100 days since the referendum, what impact is the impending Brexit having on recruitment?

It's been more than 100 days since Britain voted to leave the EU. Since the vote, there has been much change and uncertainty. 

We have since got a new Prime Minister, new government, and the pound has fallen to a 31-year low as Britain's exit strategy is put into place. 

In the month preceding the referendum, we asked UK businesses for their thoughts. Now a third of the year has passed since the result, it is perhaps a good chance to see the effects the vote has had on employers and recruiters. 

What we know about Brexit

"Brexit means Brexit - and we're going to make a success of it." - Theresa May. 

The Prime Minister set out the government's stall at the Conservative Party Conference at the beginning of October with those words. But what does Brexit mean?

Studies they have conducted in the two months after the referendum show that 94% of professionals canvassed are concerned about a potential economic downturn, while the vast majority are also worried about the reduced access to talent.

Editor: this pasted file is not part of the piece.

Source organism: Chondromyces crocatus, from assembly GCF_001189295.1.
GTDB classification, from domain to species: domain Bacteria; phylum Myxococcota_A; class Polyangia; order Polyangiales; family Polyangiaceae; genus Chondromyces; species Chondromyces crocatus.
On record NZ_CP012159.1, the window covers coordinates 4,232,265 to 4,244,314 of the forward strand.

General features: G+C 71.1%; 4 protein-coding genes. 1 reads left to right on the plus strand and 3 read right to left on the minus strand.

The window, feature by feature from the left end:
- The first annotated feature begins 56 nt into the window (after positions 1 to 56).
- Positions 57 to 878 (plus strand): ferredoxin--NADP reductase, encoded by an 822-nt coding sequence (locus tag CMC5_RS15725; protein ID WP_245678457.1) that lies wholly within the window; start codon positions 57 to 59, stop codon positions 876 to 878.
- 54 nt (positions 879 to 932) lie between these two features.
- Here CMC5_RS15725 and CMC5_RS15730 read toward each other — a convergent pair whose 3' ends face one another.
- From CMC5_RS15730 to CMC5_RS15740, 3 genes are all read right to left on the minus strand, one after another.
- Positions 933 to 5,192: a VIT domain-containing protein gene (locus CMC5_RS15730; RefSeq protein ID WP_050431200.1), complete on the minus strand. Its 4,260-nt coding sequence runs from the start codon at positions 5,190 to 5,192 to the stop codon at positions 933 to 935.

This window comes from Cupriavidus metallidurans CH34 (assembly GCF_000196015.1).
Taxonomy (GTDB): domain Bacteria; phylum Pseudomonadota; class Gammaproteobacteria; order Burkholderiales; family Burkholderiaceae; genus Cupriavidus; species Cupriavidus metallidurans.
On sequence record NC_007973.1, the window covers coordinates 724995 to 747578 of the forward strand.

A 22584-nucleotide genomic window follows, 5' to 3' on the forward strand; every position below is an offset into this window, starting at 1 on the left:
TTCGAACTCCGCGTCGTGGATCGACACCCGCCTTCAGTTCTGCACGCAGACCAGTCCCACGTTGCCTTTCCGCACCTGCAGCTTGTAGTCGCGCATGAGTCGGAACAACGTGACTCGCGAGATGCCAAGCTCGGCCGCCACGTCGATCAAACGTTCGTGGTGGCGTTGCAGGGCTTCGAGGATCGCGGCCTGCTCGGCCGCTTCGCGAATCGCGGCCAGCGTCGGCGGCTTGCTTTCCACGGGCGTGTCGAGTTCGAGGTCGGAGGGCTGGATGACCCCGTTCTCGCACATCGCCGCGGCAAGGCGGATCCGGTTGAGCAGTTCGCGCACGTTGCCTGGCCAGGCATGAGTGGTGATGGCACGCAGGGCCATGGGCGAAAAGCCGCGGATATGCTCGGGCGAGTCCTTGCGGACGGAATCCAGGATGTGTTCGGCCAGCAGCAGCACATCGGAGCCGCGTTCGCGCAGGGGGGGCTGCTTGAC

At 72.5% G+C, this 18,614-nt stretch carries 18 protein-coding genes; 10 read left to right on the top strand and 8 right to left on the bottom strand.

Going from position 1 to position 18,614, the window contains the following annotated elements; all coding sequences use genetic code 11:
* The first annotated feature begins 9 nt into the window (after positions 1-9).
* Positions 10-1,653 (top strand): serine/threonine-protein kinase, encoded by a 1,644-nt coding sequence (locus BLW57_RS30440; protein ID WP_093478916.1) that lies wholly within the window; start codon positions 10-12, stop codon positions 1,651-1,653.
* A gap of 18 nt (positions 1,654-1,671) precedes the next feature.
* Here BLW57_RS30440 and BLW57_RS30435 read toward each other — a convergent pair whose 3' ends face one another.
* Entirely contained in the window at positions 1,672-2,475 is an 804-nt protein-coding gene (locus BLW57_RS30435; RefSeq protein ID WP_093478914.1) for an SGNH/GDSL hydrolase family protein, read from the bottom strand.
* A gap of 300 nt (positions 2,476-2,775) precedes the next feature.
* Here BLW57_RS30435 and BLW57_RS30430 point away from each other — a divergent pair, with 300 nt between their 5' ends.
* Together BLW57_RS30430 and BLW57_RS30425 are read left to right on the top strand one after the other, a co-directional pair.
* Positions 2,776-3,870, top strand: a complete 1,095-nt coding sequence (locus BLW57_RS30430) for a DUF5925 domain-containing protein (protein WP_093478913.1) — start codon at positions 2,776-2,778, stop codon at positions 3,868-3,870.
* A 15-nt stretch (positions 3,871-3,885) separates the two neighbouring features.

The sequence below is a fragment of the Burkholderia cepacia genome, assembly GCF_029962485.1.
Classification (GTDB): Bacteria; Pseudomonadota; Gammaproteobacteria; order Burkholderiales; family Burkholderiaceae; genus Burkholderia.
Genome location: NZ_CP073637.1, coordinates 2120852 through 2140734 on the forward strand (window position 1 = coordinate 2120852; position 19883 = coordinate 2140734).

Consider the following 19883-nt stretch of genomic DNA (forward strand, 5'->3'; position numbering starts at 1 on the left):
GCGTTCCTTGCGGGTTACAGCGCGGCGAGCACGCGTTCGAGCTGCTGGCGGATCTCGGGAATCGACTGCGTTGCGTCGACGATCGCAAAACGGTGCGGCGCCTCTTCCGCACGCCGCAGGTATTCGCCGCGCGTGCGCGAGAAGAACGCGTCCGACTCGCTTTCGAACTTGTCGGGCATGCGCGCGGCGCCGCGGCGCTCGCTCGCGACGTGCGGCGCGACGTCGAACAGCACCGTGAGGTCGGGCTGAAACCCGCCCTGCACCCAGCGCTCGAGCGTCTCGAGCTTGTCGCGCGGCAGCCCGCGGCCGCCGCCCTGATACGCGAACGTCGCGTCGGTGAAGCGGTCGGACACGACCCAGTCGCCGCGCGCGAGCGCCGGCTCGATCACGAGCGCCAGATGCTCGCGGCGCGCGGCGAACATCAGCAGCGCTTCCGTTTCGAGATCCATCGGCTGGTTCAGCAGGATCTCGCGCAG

It's hard to be sure for now, but what we do know is Article 50 of the Lisbon Treaty - which will facilitate formal exit negotiations - will be triggered by the end of March 2017 at the latest. 

The decisions to be made will have a direct impact on businesses in this country; how they employ people and the trade tariffs they may have to pay in future years. 

The term 'Hard Brexit' has received much airtime since the Conference season, mostly because the rhetoric used by the Prime Minister included announcing the intention to repeal the 1972 European Communities Act, which will see laws made in this country, rather than in Brussels. 

Since Brexit, the pound against the dollar has fallen as low as .21 for every £1. This is impacting on purchasing goods outside of the UK.



More significant than that though, is the rhetoric about becoming a "fully independent, sovereign country," and regarding immigration: "We will do what independent, sovereign countries do. We will decide for ourselves how we control immigration. And we will be free to pass our own laws."

Now, a soft Brexit would theoretically involve some access to the single market, in return for the UK maintaining an element of the free movement of people between the countries.

But because Mrs May spoke so firmly about the UK having power over its own immigration controls, it suggests a "hard" Brexit, which would also involve removal of access to the single market. 

The Prime Minister wants to maintain the benefits that the UK enjoys by having access to the single market. Let's not forget, it is valuable because it doesn't involve trading tariffs. 

However, the immigration stance would make this access impossible.